Maryanne Nardello




Maryanne Nardello




Maryanne Nardello


Sue Bowman

Interview Date


Interview sponsor

Moda Fabrics


Corvallis, Oregon


Sue Bowman


Sue Bowman (SB): [My name is Sue Bowman and today's date is March 27, 2010, and it is 1:40 p.m. I'm conducting an interview with Maryanne Nardello, for the Quilters' S.O.S.- Save Our Stories project. We are doing this through the American Heritage Committee of the Oregon State Society Daughters of the American Revolution. Maryanne is a quilter and a member of the Winema Chapter of Corvallis, Oregon.] Okay, Maryanne tell me about the quilt we are discussing today. I think you made it, tell me about when you made it and why.

Maryanne Nardello (MN): Well, I made it when my daughter had just adopted a little infant in San Diego, California and I wanted to make a quilt for the new baby.

SB: And that was when, about?

MN: Well, the baby was born August 18, 2001, so she's nine years old now and I just wanted to have a cute quilt for her. I had made another one for my daughter and her husband when they adopted a little boy three years prior to that. So that was the second one for the two babies as they adopted these babies.

SB: So were these the first baby quilts you had made?

MN: No, I made I think around 20 altogether. For the little boy I made a cute quilt for him that had a little boy fishing on it. Frankly, I think the quilts were not used as covers for the children but they were hung on the wall instead. They are too beautiful to use. They were really more ornamental.

SB: Do you think this one was used on the wall for your granddaughter?

MN: Oh yes, I'm sure it was.

SB: It's obviously very special.

MN: It's never been washed. It's just like it was to begin with.

SB: What do you think someone looking at your quilt for the first time might conclude about you?

MN: Oh goodness, that's hard to answer. I have no idea. I've never given it any thought. I guess they know that I enjoy sewing and doing things for my children which of course anybody does.

SB: And grandchildren.

MN: Well, I made this for my daughter really; but of course it will be something that her daughter will have when she's grown.

SB: Tell me about the significance of the letter B up at the top of the quilt in the middle.

MN: The B, I embroidered up there in addition to the quilting pattern because I wanted the association with their last name which is Bratz and the B, of course, stands for that name.

SB: That's beautiful. So it's really a piece of family history. So we know that they probably used this for decoration in their home and what do you suppose the plans for the quilt will be when the little girl grows up?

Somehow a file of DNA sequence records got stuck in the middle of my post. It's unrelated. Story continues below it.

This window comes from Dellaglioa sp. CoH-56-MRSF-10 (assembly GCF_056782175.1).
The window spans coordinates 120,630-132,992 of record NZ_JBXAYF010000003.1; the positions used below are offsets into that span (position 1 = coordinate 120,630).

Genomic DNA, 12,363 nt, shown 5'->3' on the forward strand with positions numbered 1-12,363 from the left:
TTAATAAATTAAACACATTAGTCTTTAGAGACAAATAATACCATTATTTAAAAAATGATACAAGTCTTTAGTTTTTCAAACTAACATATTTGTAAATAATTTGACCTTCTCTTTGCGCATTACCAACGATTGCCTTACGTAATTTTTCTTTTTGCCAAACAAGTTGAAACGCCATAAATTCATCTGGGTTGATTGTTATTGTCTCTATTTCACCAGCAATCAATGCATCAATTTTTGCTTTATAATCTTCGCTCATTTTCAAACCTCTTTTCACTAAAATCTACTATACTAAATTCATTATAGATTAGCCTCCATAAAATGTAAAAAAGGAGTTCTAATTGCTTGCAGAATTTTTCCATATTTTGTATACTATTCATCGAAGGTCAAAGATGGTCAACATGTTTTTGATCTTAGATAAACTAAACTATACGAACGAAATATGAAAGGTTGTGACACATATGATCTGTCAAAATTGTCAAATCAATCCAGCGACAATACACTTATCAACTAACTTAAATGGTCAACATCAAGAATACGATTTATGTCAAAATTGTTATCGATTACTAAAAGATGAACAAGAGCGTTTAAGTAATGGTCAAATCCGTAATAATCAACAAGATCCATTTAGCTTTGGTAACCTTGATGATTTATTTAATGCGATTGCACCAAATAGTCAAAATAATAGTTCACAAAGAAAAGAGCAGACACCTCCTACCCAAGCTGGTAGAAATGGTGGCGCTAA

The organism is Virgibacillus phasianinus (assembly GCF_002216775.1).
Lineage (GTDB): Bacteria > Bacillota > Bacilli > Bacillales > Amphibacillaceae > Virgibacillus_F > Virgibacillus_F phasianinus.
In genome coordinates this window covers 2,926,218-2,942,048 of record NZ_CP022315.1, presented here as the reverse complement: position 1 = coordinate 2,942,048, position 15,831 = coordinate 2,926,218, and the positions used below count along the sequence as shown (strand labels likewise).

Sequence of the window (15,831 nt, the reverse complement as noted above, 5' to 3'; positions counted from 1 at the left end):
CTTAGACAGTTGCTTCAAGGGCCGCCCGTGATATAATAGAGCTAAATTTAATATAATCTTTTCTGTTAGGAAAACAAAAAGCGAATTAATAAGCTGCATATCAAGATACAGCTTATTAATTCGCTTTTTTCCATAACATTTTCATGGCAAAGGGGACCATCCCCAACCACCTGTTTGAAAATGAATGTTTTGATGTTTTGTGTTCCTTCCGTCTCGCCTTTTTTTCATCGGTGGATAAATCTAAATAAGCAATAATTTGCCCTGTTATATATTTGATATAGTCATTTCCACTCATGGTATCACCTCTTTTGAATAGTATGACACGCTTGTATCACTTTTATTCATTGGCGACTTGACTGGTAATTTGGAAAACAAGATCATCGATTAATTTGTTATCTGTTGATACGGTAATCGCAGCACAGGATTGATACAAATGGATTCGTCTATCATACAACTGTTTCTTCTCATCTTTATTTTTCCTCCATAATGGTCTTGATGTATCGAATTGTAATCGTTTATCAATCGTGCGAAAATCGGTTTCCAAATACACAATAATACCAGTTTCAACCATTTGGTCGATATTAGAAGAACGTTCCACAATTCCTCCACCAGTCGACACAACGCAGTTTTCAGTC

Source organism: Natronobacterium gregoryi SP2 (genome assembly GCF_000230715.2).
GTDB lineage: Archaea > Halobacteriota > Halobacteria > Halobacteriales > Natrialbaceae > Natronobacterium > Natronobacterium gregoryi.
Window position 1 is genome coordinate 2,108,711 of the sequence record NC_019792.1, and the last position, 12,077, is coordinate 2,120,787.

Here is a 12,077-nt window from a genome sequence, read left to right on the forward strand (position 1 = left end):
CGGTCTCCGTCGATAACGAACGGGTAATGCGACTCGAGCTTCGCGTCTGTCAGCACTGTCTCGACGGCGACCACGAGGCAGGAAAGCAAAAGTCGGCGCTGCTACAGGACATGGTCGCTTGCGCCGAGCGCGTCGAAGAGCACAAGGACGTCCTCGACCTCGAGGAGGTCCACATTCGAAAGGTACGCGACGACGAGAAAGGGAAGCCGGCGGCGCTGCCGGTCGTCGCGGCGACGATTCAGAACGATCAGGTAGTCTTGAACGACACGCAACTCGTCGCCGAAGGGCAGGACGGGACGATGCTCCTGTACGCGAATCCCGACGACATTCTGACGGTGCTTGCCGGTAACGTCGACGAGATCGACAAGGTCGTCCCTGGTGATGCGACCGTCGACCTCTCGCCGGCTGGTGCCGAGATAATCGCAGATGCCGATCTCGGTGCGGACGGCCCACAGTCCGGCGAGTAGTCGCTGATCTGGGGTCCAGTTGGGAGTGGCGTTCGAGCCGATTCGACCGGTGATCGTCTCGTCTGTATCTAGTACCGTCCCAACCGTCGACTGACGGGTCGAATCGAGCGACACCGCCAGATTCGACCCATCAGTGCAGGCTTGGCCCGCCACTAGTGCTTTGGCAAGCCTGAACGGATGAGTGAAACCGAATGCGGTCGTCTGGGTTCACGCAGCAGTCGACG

MN: Well, I'm sure she will have it for her own little girl, if she ever has one. That's what we hope.

SB: Tell me about when you got interested in quilt making. Can you remember when it just really caught your interest?

MN: Years and years and years ago when I was a little girl, I can remember my grandmother and her sewing bee. She had a big dining room table and these women were sitting all around there and quilting and that was--

SB: When do you think that was and where?

MN: I was just going to say it was probably maybe 1925 or 26 along in there, in Richmond, Indiana and this was my grandmother's church sewing group but it was really a sewing bee and a social place too because everybody gathered regularly every week.

SB: Do you think it was once a week?

MN: Yes, I do.

SB: What was your grandmother's name?

MN: Carrie Del Turner.

SB: So it was a church group and they met in people's homes?

MN: They met in my grandmother's home. She had the big dining table and that's why they were there.

SB: So that's when you really became interested in it. When did you start working on things yourself? Quilts.

MN: Well, let's see. Not until after I had retired. No wait a minute, no it was during my time with Catholic Daughters and that would have been in the Fifties and Sixties.

SB: When you had kids of your own?

MN: Yes, it was after my husband died too. He died in 1968. So it was--let's see, no I didn't do it before he died. It was after I got into Catholic Daughters and we started making quilts and sewing.

SB: Why did you make those quilts? Was it a charity?

MN: Oh, we made quilts to auction off at the bazaars we would have. And let's see, I got started making comforts and I graduated on to quilts. Quilts are much more refined than just comforts. Comforts and tied and quilts are quilted with hand stitching and you do it by hand.

SB: Did you learn to do that by being in this group? The hand stitching?

MN: Well, that's where I got my good practice. I knew what I had to do but just hadn't done it until I got into the quilting with the church, the Catholic Daughters.

SB: And it takes practice, doesn't it?

MN: You bet and those little tiny stitches are hard to make sometimes when you are going through three or four thicknesses including the backing that poufs the quilt.

SB: When you were hand quilting, actually, did you use a hoop? Or did you use a frame?

MN: A frame. Now with the little ones, I often used hand frames.

SB: You could do it in your lap. Let me see here, this may take a little minute to think about. What was your very first quilting memory? Not necessarily you doing it but just your first memory?